Paradoxically, sleep deprivation can result in disturbed sleep and early awakening in children. When parents complain to Dr. Mindell that their child is awake before the sun, she often recommends that they try putting the child to bed earlier. She claims that this technique helps the youngster sleep more soundly and remain in bed for longer.
What If My Children Choose to Stay Up Late?
If your child keeps unusually late hours, there may be underlying causes beyond your family routines. Mary Carskadon, Ph.D., head of the Chronobiology and Sleep Research Laboratory at Bradley Hospital in Providence, has researched the sleeping and waking patterns of teenagers who are “night owls” and “larks.” According to Dr. Carskadon, even younger children incline toward one or the other timetable. Research indicates that our individual preference for early or late sleep patterns may be somewhat influenced by genetics but also by our environment and age. Teenagers are typically more nocturnal than other age groups.
To determine if your child has a preference, ask yourself: Does she fall asleep regardless of the situation early? Does she appear more energized and cheery at specific times? Even if your child’s internal clock appears to be naturally tuned toward later hours, exercise caution before accommodating her request. She will eventually have to adhere to a morning schedule.
How to Transition Children to an Earlier Bedtime
According to several experts, the sooner children adopt a morning routine, the better. Sleep specialist Robert Doekel, M.D., of Birmingham, Alabama, says, “The longer this late-night behavior persists, the more difficult it will be to break.” Others believe it is OK to delay the adjustment so long as it is done gradually. If your youngster is accustomed to going to bed at 10:00 p.m., don’t enforce an 8:00 p.m. lights out the night before the first day of school.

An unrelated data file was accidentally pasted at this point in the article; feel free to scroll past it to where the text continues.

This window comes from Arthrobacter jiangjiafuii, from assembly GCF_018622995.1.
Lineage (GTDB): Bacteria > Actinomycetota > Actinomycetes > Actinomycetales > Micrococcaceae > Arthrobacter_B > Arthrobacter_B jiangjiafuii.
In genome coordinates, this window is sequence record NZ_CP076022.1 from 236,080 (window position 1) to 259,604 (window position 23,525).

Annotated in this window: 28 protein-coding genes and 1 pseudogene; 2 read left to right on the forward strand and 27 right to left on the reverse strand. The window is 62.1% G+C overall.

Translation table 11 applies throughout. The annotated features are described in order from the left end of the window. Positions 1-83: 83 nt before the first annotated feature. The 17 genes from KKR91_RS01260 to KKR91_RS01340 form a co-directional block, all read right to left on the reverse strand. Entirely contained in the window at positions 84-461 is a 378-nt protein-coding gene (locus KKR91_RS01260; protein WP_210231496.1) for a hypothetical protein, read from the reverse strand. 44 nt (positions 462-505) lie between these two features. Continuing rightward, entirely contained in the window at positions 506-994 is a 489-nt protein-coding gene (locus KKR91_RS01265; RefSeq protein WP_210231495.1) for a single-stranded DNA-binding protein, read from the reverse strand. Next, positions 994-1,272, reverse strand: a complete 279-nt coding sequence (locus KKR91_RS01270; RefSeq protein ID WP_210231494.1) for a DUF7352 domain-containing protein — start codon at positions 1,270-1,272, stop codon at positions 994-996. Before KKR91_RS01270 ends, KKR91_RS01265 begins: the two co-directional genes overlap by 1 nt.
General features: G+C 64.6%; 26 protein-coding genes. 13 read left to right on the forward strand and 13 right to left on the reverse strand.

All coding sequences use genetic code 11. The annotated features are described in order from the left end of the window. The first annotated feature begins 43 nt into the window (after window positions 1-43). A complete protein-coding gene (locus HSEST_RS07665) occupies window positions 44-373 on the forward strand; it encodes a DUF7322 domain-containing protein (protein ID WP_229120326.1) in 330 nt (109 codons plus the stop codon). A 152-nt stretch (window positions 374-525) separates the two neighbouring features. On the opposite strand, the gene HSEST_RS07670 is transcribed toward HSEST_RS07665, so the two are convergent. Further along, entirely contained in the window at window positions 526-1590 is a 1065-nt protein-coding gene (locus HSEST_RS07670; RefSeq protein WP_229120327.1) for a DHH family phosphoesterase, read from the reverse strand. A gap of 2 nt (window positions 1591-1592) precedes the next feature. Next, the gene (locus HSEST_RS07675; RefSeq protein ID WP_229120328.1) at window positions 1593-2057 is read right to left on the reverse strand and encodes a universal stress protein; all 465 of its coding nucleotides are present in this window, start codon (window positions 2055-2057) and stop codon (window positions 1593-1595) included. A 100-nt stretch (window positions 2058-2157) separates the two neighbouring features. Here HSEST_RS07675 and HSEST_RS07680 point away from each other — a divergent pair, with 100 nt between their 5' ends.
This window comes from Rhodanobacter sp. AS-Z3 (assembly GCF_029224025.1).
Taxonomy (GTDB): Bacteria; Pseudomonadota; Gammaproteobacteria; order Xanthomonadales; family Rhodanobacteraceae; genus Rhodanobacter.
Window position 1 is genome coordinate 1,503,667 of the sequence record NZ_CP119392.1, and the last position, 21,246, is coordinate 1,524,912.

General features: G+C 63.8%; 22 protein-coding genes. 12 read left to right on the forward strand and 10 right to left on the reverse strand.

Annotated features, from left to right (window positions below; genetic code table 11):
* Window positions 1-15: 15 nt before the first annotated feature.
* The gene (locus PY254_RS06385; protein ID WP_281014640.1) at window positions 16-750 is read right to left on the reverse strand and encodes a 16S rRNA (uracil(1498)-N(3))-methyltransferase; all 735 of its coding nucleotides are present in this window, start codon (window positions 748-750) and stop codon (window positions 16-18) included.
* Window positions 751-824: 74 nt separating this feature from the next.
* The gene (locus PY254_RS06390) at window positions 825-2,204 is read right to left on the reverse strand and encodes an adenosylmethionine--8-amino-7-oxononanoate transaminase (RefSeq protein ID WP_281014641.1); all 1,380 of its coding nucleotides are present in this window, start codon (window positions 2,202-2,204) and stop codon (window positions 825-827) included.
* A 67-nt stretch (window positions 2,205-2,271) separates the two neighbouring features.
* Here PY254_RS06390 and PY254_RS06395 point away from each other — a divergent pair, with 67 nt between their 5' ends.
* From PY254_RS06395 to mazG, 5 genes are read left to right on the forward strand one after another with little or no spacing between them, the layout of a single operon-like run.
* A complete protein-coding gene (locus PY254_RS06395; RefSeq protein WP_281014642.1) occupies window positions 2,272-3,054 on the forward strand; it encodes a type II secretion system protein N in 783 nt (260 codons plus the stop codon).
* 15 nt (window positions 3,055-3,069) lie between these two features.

And once they begin rising early, do not allow the allure and distractions of contemporary family life to keep them up late. Turn out the lights, pull up the sheets, and cuddle them in for more than 10 hours of slumber. Sleep supports vitality, health, learning, good moods, and harmony in the home for children (and all individuals, for that matter). “If children don’t get enough sleep,” Dr. Carskadon explains, “it impacts the quality of life for the entire family.”
The American Academy of Pediatrics recommends that children ages 2 to 3 should sleep 9 to 13 hours per night, children ages 3 to 5 should sleep 10 to 12 hours, and children ages 5 to 12 should sleep at least 8 hours per night. If your child must wake up early or you wish to offer him an earlier bedtime for your personal peace of mind, here are some suggestions for making the transition:
- Increase your child’s bedtime by no more than 15 minutes every day or every two to three days.
- Manipulate your child’s exposure to light, which, according to researchers, impacts the hormones that regulate our circadian rhythm. To assist in resetting an internal clock, expose yourself to a great deal of morning light. Activity and natural light also help. After breakfast, proceed to the playground. As bedtime approaches, dim the lamps at the opposite end.
- Avoid stimulating activities, such as boisterous play, television viewing, and video game use, before night. Substitute calming traditions, such as a warm glass of milk, a bath, and a bedtime story.
Meaningful articles you might like: Symptoms of Sleep Regression, Safe Sleep For Your Baby Means Peace of Mind for You, The ABCs of Putting Babies to Sleep Safely